—Optical technologies allow the end-user to take advantage of a very high bitrate access. This in turn modifies traffic patterns to be supported by access and aggregation (metro) networks. The present paper first proposes tentative traffic scenarios to assess future capacity requirements for these networks. It is shown that the current aggregation architecture based on primary and secondary aggregation rings should be reconsidered to limit potential bottlenecks and to take account of both infrastructure costs and potential energy savings. The paper then presents alternative architectures to revise and move the boundaries existing today between access and aggregation networks. A first alternative architecture is fully centralized and performs traffic aggregation in a central location. The second alternative architecture proposes to locate the first aggregation points (called “Next Generation Points of Presence”) on the primary aggregation ring and to centralize control functions.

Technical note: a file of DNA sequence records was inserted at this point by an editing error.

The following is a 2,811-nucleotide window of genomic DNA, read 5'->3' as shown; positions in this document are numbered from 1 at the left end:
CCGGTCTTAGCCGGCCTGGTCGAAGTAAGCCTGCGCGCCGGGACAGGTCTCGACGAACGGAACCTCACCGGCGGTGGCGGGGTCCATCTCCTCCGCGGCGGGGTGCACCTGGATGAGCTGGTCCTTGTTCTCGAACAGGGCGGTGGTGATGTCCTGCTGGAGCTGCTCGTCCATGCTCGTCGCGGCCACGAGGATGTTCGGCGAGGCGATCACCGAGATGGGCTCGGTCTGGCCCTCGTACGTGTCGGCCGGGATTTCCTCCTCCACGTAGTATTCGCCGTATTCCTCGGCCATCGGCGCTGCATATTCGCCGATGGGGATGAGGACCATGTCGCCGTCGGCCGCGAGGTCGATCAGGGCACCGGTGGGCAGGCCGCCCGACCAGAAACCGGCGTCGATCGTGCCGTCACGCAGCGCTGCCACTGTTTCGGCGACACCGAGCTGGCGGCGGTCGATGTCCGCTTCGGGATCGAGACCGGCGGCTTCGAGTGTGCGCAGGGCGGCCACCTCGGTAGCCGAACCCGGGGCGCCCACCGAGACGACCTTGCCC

—Aggregation network, bottlenecks, next generation PoP.
M. Feknous is with Orange Labs and Telecom Bretagne, France (e-mail: email@example.com, firstname.lastname@example.org).
B. Le Guyader is with Orange Labs, Lannion, France (e-mail: email@example.com).
A. Gravey is with Telecom Bretagne, Brest, France (e-mail: firstname.lastname@example.org).
Cite:M. Feknous, B. Le Guyader, and A. Gravey, "Revisiting Access and Aggregation Network Architecture," Journal of Advances in Computer Networks vol. 2, no. 3, pp. 163-168, 2014.